Estimated reading time: 3 mins
Last week I met with 20 CIOs and other senior IT leaders over dinner and we approached the subject of behavior in their departments. We went around the table sharing the behaviors we would most like to see the back of. So I noted them down to share with you.
I should first say that, of course, every organization and leader has his or her own context, but we did spot a number of common behaviors in the discussion. To the list (it isn’t in rank order, I wasn’t that organized!):
- Procrastination – leaders reported that their staff took too long to make a perfect decision. In fact, leaders said that they would rather have a quicker decision that was 80% right than a slow decision that was 100%. An 80% decision at least can be ‘banked’ and further elaborated, yet is something that can initiate progress in the meantime
- BS – most leaders commented that their staff tend to use bull a lot, and the majority votes on why is a) workers trying to gain some notional high ground, and b) workers trying to impress them. Leaders preferred straight talk that dealt with the matter!
- Too much detail – leaders said that conversations with staff tended to go into too much detail unecessarily. Some thought it was because it was a comfort zone and was used to avoid the punch of a discussion. Leaders prefer to keep things at a high-level and always reserve the right to probe for more detail by asking questions
- Over-use of process – process-orientation is a tendency of modern organizations, in order to achieve scalability and sustainability. But many of the leaders present said they felt process was used as an excuse for not dealing with problems or being inflexible
- Coffee-machine diplomacy – leaders felt that too much decision-making, moaning, politicking and briefing was done between individuals privately, rather than in open discussion. This behavior is a form of passive aggression and stems from conflict avoidance and a lack of assertiveness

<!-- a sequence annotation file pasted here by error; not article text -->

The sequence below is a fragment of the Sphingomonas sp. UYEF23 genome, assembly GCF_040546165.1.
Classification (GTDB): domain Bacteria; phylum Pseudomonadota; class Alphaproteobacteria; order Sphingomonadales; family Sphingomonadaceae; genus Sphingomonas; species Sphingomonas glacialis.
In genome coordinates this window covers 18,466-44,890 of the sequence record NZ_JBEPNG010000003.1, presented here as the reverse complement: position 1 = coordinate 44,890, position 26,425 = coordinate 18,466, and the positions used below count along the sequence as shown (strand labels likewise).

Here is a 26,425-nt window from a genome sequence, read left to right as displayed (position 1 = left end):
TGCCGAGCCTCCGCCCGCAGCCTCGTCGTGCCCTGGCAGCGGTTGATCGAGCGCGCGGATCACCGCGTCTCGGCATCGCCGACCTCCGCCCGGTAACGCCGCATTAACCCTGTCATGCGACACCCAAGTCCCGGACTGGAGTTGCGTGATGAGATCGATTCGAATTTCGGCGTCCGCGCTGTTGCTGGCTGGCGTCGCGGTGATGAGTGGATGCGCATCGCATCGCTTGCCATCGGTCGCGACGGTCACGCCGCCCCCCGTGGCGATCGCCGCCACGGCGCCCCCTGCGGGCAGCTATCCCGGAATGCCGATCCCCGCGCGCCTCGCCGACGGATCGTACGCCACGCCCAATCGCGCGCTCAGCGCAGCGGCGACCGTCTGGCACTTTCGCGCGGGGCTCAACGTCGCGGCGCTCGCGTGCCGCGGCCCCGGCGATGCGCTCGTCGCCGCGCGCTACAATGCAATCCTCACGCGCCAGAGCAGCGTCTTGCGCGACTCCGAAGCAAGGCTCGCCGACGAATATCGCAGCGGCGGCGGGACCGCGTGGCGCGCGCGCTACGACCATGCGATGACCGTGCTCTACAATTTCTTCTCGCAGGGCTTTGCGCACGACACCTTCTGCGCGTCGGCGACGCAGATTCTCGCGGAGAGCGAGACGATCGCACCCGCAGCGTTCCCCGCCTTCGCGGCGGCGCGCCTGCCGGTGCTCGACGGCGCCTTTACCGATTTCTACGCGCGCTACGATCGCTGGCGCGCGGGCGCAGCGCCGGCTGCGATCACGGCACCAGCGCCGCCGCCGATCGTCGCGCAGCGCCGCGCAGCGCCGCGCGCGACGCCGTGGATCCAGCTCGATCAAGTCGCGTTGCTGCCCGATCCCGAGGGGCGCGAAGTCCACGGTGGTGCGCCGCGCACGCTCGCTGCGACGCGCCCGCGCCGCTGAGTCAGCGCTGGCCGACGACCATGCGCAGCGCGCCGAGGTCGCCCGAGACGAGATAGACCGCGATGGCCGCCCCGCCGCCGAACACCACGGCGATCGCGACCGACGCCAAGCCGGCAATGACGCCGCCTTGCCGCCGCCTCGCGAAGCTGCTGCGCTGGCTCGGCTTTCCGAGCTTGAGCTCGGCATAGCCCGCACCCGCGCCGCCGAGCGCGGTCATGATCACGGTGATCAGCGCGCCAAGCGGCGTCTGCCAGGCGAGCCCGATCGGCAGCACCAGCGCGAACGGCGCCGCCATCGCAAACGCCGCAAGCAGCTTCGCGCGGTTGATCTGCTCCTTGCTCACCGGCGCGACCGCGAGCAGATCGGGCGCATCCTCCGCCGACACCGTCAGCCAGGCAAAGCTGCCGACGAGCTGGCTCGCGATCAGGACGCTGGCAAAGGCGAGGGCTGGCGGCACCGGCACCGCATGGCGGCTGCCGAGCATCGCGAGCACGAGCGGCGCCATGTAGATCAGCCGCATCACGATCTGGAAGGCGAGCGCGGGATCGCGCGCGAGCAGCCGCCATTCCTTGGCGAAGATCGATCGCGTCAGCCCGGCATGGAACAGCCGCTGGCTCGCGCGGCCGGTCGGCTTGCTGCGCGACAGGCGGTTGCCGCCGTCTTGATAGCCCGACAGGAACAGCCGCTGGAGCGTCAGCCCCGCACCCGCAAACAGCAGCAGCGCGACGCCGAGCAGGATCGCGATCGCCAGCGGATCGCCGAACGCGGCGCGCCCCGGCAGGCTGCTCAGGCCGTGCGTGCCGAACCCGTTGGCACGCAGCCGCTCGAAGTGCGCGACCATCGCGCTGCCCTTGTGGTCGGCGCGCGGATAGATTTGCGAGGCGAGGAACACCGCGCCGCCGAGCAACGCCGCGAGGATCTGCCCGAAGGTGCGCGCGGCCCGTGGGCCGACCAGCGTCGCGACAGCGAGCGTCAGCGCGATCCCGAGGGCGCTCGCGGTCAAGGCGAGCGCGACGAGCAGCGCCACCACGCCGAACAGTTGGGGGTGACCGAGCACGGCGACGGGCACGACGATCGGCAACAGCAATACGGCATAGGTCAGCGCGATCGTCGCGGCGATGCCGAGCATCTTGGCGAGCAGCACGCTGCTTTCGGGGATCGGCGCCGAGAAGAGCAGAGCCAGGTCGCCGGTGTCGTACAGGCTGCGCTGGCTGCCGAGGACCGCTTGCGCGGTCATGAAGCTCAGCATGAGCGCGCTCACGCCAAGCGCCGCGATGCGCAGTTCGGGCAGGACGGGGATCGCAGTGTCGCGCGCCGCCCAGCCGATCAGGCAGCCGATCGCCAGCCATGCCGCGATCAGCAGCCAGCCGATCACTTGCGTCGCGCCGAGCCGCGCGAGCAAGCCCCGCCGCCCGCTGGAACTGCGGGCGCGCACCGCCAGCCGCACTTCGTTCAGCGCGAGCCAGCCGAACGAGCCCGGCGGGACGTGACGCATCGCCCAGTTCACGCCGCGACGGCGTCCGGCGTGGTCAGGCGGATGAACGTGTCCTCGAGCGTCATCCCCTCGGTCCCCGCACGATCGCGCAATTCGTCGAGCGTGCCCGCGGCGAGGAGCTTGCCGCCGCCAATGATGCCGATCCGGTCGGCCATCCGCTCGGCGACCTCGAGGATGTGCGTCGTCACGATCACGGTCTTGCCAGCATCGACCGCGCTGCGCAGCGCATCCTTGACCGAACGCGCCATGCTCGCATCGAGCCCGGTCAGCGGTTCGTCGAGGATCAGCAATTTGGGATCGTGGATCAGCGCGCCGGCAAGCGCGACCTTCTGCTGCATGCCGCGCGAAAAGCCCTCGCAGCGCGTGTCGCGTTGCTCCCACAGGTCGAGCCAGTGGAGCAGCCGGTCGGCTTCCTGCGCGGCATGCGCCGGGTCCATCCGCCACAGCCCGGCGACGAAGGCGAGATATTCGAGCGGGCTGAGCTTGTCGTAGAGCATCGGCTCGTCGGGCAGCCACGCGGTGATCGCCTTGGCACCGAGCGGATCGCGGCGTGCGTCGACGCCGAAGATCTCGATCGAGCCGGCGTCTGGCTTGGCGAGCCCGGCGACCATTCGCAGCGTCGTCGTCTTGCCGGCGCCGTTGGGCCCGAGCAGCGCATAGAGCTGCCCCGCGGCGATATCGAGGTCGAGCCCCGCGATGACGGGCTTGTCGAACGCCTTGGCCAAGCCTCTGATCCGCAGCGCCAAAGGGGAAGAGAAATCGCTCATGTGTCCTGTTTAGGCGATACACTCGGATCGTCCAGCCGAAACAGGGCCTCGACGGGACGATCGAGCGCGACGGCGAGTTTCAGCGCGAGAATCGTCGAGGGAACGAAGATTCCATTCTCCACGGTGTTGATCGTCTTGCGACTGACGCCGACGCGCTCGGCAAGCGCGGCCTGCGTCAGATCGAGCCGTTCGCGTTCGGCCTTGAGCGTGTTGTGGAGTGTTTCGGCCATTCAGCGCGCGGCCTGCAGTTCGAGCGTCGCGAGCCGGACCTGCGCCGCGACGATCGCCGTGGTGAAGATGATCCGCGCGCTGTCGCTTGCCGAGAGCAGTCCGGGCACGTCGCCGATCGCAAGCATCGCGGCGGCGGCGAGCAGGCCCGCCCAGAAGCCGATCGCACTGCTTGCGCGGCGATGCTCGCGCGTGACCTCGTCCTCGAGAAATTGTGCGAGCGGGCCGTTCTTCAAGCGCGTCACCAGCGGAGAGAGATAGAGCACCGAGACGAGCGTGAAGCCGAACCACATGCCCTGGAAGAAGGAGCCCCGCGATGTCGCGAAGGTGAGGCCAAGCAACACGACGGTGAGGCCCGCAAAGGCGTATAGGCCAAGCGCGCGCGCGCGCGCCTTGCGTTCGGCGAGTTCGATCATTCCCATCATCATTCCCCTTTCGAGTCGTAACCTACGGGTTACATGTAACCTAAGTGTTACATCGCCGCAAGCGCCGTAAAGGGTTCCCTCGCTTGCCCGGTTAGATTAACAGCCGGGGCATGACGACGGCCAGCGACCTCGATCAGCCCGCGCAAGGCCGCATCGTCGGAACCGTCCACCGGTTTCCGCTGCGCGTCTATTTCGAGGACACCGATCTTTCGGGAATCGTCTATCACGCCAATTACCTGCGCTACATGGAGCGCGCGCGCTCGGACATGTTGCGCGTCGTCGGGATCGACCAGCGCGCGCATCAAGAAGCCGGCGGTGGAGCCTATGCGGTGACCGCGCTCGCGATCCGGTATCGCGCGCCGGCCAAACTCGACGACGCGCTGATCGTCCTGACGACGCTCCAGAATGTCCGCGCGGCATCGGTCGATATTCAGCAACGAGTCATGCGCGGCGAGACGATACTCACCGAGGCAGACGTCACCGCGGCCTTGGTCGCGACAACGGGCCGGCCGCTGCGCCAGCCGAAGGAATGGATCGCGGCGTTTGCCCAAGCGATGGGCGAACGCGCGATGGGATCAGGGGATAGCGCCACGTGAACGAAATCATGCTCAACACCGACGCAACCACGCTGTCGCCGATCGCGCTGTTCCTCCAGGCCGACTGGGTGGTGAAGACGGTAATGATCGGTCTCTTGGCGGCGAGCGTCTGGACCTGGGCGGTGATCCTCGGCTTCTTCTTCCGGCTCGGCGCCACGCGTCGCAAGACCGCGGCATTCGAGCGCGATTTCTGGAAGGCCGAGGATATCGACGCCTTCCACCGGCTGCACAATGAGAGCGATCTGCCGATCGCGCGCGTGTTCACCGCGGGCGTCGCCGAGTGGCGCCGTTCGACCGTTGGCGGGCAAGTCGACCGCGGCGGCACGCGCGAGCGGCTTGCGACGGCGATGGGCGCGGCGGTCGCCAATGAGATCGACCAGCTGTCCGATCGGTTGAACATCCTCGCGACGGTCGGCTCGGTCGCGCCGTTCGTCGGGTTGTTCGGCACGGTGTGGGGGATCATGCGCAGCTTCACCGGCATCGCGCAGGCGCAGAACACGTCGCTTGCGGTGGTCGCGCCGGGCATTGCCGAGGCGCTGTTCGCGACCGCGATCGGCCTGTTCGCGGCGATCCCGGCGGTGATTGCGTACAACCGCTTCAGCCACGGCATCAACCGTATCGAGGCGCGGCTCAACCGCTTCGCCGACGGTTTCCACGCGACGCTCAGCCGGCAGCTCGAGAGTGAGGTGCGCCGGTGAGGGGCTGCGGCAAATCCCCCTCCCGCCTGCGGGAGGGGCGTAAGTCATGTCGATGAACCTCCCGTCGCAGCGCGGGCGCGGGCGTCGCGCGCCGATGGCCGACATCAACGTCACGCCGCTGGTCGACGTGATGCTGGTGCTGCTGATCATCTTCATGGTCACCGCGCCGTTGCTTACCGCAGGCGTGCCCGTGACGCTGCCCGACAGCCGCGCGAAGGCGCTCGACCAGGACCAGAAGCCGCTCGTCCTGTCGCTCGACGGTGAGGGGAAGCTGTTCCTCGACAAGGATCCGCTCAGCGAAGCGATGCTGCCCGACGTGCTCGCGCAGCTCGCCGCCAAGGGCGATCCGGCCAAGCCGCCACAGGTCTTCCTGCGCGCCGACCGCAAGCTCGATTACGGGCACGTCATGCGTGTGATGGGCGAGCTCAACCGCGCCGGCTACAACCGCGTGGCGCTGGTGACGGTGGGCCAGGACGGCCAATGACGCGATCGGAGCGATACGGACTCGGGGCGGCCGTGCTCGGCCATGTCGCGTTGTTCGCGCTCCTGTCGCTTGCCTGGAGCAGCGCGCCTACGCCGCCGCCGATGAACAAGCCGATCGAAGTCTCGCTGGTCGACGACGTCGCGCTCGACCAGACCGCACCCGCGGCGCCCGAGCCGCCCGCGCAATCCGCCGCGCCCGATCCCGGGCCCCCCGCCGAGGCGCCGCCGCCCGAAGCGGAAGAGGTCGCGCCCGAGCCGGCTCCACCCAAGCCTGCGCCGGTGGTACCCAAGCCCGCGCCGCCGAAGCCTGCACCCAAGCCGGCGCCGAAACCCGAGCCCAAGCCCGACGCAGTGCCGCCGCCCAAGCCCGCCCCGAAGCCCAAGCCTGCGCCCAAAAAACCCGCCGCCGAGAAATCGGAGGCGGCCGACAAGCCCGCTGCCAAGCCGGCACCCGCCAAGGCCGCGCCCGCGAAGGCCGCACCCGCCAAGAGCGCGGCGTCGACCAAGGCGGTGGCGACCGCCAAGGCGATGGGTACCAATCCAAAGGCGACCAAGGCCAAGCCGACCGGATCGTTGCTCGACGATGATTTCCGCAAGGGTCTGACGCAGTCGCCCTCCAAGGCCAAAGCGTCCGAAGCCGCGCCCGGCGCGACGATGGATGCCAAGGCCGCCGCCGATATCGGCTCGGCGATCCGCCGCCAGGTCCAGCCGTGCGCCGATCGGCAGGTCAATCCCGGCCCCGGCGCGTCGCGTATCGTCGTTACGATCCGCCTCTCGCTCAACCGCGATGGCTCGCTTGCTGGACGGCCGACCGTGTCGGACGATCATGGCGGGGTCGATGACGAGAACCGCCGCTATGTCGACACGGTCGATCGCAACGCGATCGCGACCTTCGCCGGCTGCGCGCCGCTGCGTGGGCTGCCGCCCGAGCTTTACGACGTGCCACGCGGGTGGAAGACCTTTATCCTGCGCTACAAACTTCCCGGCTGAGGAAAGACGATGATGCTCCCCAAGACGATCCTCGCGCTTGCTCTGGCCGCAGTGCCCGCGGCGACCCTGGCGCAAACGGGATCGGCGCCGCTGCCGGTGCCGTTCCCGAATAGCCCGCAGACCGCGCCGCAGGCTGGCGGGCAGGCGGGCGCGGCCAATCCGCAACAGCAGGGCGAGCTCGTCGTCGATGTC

- Irrational management – this was a big bugbear of leaders. It was commonly agreed that irrational decision making, particularly in the area of support (such as troubleshooting), is a leadership issue that occurs over and over again and that specialist training is required. My opinion is that as the world we live in becomes increasingly complex, and technology becomes iteratively abstract, staff cannot acquire enough deep knowledge on a broad subject matter. Therefore rational management is a much-needed skill to be widely developed amongst staff in order to make the best decisions using the available information
- Defensiveness – leaders hated people being defensive instead of listening. This behavior is one of the greatest impediments to continuous improvement and innovation. This was particularly true for the leaders that worked within environments using outsourcing, where their own staff would defend their position against feedback from vendors
- Victim-mentality – every leader around the table nodded furiously when this was mentioned. What the dinner-guests particularly agreed with is that the victim-mentality is the most difficult behavior to deal with because the bearers of it don’t possess the awareness, or don’t accept, their failings. What this means is that they don’t have motivation to resolve their issues because they blame other people
- Email-itis – in other words, staff using emails rather than interacting with each other in person. The added hatred was the use of blind copy and the overuse of copy to a wide audience
- Blackberry ignorance – the use of Blackberry’s in meetings when participants should be listening. This made a number of leaders quite angry
- Merit-whores – many leaders described incidents where staff had tried to take credit where it wasn’t due and credit for the hard work of others